Answer Man: What does the term 'Latin' America mean?

May 14, 2013 

Please explain why we call the countries south of the United States "Latin" America? I was reminded of this when the media began hailing Francis as the first Latin American pope. What does Latin have to do with South America or Mexico? -- F.B., of New Athens

Have you heard the old expression "All roads lead to Rome"? Well, the saying may seem dated now, but it still explains how Central and South America acquired this seemingly unlikely name.

To understand, you have to go back to at least 1000 B.C. That's roughly when a tribe known as the Latinis was starting to thrive in a region of central western Italy known as Old Latium. Naturally, they spoke a language that we call Latin today.

But if you're even versed a little in ancient history, you know what happened next: Rome was founded, which led to an empire that would take over much of Europe, western Asia and northern Africa.

As it did so, the traditional Latin language began to evolve. As the Roman Empire spread, Latin became the basis for what we call the "Romance" languages -- most notably Italian, Spanish, Portuguese and French. Hence, these people often were referred to as Latin, too, because their language derived from Latin.

But, as we all know, the story didn't stop there. Eventually many of these European "Latins" braved the challenging voyage across the Atlantic to explore and conquer the lands south of the United States. As a result, countries that wound up with Spanish and Portuguese -- and, to some degree, French -- as their primary language became known as Latin America.

You can trace the groundwork for the idea back to the 1830s and the writing of French engineer and economist Michel Chevalier. Because of its history, he suggested that this part of the Americas should ally itself with Latin Europe as opposed to Teutonic Europe, Anglo-Saxon America or Slavic Europe.

Chevalier must have struck a chord. In 1861, the term "Latin America" was reportedly printed for the first time in La revue des races Latines, a magazine "dedicated to the cause of Pan-Latinism," according to a 1968 book on the subject by J.L. Phelan.

Some, however, suggest the term was coined by Louis-Napoleon Bonaparte (Napoleon III) in 1861, when his Second French Empire was looking to justify its control over Mexico. Now, even though those countries have achieved independence, "Latin America" remains almost synonymous with everything south of the Rio Grande.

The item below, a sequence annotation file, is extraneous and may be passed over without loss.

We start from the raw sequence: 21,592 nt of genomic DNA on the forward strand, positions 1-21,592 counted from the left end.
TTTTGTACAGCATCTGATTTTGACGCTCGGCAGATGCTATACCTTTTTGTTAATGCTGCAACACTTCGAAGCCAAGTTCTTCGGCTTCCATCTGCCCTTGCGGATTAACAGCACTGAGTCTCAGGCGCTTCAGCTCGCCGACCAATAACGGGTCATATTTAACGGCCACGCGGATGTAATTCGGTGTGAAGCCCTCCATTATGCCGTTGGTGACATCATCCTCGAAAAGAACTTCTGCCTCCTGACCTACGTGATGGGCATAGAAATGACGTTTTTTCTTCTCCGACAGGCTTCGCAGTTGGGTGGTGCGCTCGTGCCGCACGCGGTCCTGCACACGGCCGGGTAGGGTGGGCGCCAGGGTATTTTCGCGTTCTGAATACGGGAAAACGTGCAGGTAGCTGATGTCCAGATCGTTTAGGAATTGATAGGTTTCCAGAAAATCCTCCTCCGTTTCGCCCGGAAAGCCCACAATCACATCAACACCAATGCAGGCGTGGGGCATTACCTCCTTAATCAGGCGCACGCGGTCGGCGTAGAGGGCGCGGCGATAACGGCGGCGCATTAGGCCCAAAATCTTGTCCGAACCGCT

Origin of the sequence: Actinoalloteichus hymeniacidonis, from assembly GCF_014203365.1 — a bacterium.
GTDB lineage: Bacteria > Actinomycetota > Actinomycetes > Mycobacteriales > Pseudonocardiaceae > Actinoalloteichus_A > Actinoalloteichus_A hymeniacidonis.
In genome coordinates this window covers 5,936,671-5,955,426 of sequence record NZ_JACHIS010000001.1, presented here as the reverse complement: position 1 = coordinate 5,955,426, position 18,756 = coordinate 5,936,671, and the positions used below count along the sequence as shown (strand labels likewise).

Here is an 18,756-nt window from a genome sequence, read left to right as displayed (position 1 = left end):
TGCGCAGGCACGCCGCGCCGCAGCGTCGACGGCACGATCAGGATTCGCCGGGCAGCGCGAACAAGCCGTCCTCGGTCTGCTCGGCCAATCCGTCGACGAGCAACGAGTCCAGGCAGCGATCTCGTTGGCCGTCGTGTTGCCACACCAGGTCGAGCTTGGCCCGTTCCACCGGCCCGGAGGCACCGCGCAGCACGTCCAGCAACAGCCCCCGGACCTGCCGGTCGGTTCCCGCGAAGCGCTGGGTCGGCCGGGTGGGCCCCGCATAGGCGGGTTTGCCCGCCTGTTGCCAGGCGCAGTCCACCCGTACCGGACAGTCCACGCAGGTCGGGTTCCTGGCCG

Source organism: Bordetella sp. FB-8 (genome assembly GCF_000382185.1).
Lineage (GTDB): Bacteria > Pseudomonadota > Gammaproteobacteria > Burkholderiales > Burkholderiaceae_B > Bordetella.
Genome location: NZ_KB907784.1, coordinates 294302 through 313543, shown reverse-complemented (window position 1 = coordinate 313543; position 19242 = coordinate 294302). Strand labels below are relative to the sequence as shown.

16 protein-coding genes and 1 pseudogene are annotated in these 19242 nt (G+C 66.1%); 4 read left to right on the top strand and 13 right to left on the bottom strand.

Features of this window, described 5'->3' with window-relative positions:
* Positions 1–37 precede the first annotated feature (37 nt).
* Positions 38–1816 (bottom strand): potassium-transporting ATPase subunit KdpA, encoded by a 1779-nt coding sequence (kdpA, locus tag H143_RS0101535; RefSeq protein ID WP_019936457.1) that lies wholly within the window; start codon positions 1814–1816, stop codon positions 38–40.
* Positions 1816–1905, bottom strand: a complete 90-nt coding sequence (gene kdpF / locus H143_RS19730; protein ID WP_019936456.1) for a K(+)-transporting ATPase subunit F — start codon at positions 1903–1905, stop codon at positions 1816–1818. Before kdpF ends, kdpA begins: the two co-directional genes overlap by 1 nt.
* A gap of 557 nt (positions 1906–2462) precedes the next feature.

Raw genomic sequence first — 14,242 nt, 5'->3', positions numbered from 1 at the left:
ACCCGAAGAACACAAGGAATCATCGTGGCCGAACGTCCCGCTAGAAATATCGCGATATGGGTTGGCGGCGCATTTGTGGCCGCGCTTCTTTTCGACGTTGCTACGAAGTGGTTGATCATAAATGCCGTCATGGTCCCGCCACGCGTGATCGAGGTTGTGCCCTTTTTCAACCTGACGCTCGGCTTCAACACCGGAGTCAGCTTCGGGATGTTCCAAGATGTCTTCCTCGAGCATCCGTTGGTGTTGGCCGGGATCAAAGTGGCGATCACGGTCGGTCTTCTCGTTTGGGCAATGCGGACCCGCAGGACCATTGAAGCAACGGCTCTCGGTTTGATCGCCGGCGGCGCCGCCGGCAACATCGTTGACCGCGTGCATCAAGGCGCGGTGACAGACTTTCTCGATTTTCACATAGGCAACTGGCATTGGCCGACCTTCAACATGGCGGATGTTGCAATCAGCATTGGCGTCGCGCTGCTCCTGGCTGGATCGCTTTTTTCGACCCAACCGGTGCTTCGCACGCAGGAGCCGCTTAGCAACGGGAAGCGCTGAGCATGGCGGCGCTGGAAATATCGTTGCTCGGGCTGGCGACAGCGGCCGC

Final note: Although often used interchangeably, the terms "Latino" and "Hispanic" are technically not the same. Hispanics can trace their ancestry to the Iberian peninsula, which the ancient Romans annexed as a province they called Hispania. Latino is a more general term that can apply to anyone who has roots in the region. "Chicano" probably is a shortened version of "Mexicanos," which was what Spanish conquerors called native Mexican Indians. It is viewed by many today as derogatory.

Whatever happened to Maggie Crane on KMOV-TV? I haven't seen her in quite a while. -- Dale, of Swansea

I suppose one good way to ensure job security is to latch onto a politician who just can't lose.

That's what former KMOX Radio and KMOV broadcaster Jeff Rainford did many years ago. Now chief of staff to St. Louis Mayor Francis Slay, Rainford was ranked as one of the city's 50 most powerful people way back in 2006 by St. Louis Magazine.

Now, after four years at the station, Crane is joining her fellow KMOV colleague. The 31-year-old St. Charles, Mo., native, left Jan. 25 to become Slay's press secretary.

"I will certainly miss it," she told TVSpy of TV news. "But I look forward to lending my voice to the inside workings of the city I love and call home."

Today's trivia

What important role did Belleville (yes, Belleville, Illinois) play in the first-ever appearance by a U.S. women's gymnastics team at the Olympics -- in Berlin, 1936?

Answer to Sunday's trivia: In the 1870s, French sculptor Frederic Auguste Bartholdi was chosen to design the Statue of Liberty as a gift from France to the United States. But when engineer Eugene Viollet-Le-Duc died in 1879, Bartholdi was in desperate need of help to realize a dream that would stand 151 feet high. So he called on Gustave Eiffel, designer of the Paris' famed Eiffel Tower, who wound up playing a pivotal role in the Statue of Liberty. He devised an internal structure strong enough to support the monument's copper sheeting, which weighs 100 tons. Dedicated Oct. 28, 1886, it remains the tallest statue ever built in the United States, although it would be dwarfed by the 420-foot Spring Temple Buddha in China, finished in 2002 as the tallest in the world.

Send your questions to Roger Schlueter, Belleville News-Democrat, 120 S. Illinois St., P.O. Box 427, Belleville, IL 62222-0427 or or call 239-2465.

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